A Butler’s gartersnake under foliage. Photo: Kathleen Woodhouse

For over a decade, our team in Windsor, Ontario has been working tirelessly to implement recovery actions targeting massasauga rattlesnakes at the Ojibway Prairie Complex and Greater Park Ecosystem (aka. “Ojibway Prairie”). Along the way, our team has successfully developed a technique for artificial hibernation of snakes and is gearing up for the exciting next step of our first conservation translocations with massasauga rattlesnakes. We also recently expanded our efforts as part of the Ojibway Prairie Reptile Recovery program (OPRREC), with the addition last year of the endangered Butler’s gartersnake as our second focal species. Guided by techniques developed for rattlesnake recovery, we began steps for population augmentation of Butler’s gartersnakes at Ojibway Prairie. The increased efforts of the OPRREC team have made for an exciting 2023 field season.

A massasauga rattlesnake sheltering. Photo: WPC

For the first time in the history of OPRREC, three different species of snakes were hibernated in artificial hibernacula during the winter of 2022-23: massasaugas, Butler’s gartersnakes, and eastern gartersnakes (a surrogate species). For the second year in a row, 12 massasaugas were artificially hibernated at proposed release sites with 100% survival! The success with massasaugas (and with eastern gartersnakes before them) is evidence that our proposed release sites support suitable hibernation habitat.

Success has also given our team the confidence to expand the artificial hibernation technique to Butler’s gartersnakes. Fifteen of these endangered snakes were artificially hibernated this past winter, as a first step towards the recovery of a declining subpopulation. Survivorship of hibernated Butler’s gartersnakes was within the range we previously observed in eastern gartersnakes of the same age class. Artificial hibernation provides us with a means to validate release site suitability, and also exposes captive reared snakes to a hibernation period prior to release—which actually may improve translocation outcomes.

Massasauga rattlesnake overwintering in an artificial hibernaculum. One of twelve rattlesnakes overwintered in 2022-23, all of which survived. Photo: Kathleen Woodhouse

WPC’s OPRREC team continued its spring and summer monitoring activities at Ojibway Prairie in 2023, while expanding surveys into other areas of Windsor-Essex. As part of Butler’s gartersnake recovery activities, our team continued to intensively monitor two subpopulations at the Ojibway Prairie and another two inhabiting natural habitat corridors in a more heavily urbanized area. We also surveyed 11 other areas across Essex County in an effort to reconfirm historical observations of Butler’s gartersnakes. We are thankful to the Essex Region Conservation Authority, a member of the OPRREC Working Group, who provided permission to survey many of their properties. The OPRREC team was able to confirm the presence of at least one SAR reptile species at 4 of the 11 sites, including Butler’s gartersnakes at 1 site.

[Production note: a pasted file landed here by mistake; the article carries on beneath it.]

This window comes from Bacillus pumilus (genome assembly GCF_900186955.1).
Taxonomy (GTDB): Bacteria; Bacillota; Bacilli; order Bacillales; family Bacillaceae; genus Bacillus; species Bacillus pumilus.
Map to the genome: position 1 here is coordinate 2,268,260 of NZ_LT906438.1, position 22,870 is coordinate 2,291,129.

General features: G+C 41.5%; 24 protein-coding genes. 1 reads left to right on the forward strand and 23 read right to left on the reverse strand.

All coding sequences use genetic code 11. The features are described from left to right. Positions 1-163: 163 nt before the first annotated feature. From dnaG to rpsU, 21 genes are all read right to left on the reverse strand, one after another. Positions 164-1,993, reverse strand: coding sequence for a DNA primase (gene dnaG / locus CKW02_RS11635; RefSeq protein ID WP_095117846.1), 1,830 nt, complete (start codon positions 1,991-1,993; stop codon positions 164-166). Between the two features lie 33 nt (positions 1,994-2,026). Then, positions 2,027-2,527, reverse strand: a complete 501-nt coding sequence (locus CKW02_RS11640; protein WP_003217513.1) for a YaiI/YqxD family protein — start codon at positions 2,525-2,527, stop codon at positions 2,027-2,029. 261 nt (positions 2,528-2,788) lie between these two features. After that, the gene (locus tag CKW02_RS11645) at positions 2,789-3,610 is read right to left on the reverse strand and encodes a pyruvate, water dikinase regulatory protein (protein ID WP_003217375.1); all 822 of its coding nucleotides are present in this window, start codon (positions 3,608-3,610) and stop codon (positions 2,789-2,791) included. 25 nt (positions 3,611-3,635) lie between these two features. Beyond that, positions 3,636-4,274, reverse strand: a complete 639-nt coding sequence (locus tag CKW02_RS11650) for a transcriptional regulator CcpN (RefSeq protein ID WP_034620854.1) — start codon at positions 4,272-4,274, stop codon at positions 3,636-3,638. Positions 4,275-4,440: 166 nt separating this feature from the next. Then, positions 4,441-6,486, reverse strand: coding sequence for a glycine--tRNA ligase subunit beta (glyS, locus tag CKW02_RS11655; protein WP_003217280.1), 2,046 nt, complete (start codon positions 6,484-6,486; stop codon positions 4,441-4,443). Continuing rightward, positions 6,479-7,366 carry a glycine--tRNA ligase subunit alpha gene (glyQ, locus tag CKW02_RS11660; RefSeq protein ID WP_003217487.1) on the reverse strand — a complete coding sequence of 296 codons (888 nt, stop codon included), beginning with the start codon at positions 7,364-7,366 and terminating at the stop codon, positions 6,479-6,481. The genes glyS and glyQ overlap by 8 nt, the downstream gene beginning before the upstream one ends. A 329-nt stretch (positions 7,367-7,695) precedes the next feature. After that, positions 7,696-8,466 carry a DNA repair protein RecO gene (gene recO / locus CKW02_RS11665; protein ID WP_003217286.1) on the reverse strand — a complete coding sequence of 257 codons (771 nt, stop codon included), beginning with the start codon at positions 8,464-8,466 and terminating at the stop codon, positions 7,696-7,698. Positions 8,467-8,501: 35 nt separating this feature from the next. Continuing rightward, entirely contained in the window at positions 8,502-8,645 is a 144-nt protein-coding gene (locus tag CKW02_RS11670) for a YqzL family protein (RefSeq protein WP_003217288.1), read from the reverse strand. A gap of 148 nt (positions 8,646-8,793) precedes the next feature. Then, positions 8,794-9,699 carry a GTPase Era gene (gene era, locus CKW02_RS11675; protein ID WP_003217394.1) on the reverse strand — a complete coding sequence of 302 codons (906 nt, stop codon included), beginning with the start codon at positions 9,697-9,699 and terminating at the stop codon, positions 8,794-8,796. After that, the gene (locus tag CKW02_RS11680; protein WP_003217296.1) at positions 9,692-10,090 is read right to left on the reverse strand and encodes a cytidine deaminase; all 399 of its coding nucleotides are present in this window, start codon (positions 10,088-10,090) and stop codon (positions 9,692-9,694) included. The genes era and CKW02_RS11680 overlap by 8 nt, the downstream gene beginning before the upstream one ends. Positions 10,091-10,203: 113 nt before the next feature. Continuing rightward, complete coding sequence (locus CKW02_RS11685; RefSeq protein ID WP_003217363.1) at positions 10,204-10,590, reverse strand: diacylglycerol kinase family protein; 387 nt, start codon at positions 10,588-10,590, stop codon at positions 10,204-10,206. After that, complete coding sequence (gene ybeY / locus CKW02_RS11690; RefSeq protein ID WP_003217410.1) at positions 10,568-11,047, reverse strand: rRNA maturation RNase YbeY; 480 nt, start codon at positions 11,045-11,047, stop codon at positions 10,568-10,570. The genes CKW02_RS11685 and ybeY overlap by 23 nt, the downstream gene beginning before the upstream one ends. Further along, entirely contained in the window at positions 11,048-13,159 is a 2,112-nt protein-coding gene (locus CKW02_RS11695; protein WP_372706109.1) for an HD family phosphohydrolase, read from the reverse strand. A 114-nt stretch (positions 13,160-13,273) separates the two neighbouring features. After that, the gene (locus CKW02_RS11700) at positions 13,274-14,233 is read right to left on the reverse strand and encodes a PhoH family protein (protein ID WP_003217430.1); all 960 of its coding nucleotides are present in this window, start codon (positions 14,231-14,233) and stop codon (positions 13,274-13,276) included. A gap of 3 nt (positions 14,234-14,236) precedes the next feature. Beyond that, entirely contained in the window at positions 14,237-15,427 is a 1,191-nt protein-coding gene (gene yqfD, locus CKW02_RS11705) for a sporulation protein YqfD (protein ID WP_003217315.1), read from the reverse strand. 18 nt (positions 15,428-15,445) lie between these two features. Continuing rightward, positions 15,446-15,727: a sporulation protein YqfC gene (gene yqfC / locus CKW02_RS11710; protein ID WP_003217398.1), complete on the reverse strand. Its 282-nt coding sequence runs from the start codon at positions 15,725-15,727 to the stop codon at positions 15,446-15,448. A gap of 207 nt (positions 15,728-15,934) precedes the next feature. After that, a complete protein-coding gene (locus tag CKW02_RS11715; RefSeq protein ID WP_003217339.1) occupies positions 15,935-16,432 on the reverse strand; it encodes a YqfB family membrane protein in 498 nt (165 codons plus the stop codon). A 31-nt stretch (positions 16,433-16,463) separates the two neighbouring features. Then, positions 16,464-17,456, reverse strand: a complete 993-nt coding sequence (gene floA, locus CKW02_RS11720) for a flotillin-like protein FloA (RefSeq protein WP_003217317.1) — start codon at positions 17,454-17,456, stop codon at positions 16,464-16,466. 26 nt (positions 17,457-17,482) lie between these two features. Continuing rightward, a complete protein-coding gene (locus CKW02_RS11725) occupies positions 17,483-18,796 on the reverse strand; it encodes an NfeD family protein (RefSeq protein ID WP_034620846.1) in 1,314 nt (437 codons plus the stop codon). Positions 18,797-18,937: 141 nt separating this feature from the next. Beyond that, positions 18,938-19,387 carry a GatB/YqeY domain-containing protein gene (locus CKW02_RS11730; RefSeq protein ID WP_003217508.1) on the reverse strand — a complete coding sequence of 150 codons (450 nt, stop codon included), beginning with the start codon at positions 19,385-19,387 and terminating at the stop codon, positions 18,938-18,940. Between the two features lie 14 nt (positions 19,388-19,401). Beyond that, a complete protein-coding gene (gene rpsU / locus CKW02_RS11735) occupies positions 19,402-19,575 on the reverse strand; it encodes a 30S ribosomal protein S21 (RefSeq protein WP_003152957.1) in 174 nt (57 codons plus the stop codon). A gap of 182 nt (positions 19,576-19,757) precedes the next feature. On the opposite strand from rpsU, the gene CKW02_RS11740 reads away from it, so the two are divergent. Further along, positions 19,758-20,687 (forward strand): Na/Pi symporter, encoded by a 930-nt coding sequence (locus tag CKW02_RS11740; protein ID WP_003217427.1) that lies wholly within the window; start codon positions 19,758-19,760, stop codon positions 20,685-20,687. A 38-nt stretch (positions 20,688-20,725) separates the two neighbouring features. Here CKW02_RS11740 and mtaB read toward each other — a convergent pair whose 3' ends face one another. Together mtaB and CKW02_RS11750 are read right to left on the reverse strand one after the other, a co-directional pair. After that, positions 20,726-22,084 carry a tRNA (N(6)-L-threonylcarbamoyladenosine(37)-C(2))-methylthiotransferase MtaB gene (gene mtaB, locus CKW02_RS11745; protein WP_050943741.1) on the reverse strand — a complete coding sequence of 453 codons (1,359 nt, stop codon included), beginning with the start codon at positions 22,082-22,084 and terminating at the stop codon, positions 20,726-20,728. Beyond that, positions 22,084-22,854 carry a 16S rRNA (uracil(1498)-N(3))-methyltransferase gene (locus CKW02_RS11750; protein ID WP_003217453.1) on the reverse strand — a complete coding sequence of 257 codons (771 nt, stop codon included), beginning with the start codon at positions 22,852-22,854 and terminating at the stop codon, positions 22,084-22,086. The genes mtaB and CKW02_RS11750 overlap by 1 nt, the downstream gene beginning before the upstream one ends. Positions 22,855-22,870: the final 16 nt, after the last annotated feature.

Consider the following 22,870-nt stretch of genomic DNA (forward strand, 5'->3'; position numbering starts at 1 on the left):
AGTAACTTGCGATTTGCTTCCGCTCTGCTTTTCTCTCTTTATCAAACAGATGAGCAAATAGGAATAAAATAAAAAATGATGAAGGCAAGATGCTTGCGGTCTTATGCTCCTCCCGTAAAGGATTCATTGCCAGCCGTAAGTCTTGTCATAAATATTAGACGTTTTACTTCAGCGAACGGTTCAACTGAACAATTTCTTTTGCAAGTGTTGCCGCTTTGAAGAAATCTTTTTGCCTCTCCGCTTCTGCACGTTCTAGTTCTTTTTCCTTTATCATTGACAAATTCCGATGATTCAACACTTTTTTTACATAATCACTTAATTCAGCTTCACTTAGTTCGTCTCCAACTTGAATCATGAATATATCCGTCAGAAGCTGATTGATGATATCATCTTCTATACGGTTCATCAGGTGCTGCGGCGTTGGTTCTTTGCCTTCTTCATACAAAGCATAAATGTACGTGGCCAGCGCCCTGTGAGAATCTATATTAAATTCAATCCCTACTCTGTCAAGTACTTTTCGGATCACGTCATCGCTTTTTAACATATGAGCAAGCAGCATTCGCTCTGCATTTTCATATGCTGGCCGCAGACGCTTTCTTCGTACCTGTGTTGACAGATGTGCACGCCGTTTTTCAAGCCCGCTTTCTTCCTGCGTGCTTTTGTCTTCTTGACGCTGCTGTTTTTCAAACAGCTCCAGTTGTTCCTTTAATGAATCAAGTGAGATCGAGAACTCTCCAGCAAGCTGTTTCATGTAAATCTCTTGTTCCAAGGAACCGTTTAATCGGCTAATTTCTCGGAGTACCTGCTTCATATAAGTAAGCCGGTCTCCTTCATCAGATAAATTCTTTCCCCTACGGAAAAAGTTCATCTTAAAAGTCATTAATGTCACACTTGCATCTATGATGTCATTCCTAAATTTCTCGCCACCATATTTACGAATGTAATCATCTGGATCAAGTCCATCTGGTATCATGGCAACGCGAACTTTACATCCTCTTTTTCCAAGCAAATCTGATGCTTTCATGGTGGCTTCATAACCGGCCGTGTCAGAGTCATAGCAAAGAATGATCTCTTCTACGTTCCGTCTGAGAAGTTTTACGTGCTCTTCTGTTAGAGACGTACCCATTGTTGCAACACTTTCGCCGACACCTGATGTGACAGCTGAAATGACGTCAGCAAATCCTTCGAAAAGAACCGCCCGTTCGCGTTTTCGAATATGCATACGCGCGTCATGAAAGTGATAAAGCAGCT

This summer, our team took some important steps in our efforts to improve snake translocation techniques. In preparation for massasauga translocations we conducted a trial release with four eastern gartersnakes, and applied a suite of potentially beneficial translocation tactics. The snakes were surgically implanted with radio transmitters, which will allow the team to monitor their movement behaviour, site fidelity, and overwinter survival. This information will help guide our choice of specific tactics to use during massasauga translocations. We owe many thanks to Dr. Kate Sweetman of the Downtown Veterinary Hospital, in Windsor, who conducted surgeries, as well as Dr. Anthony Braithwaite who provided assistance. Also this summer, we completed our first trial release of a small number of juvenile Butler’s gartersnakes, which were marked with small microchips (PIT tags). Our automatic PIT readers will tell us if any snakes return to the release sites to hibernate.


Kathleen Woodhouse, Lead Field Technician, radio tracking an eastern gartersnake in the Ojibway Prairie Provincial Nature Reserve. Photo by Alexis Simeoni

As we move into fall and winter, field work will continue to progress towards the conservation of endangered snakes.

This winter will bring the second year of artificial hibernation of Butler’s gartersnakes, as well as a doubling of the number of hibernated massasaugas. Our first massasauga translocation is just around the corner. Stay tuned for exciting announcements in 2024!

WPC appreciates funding support provided by the Ontario Ministry of Environment, Conservation and Parks’ Species at Risk Stewardship Program for WPC’s Ojibway Reptile Recovery Program.

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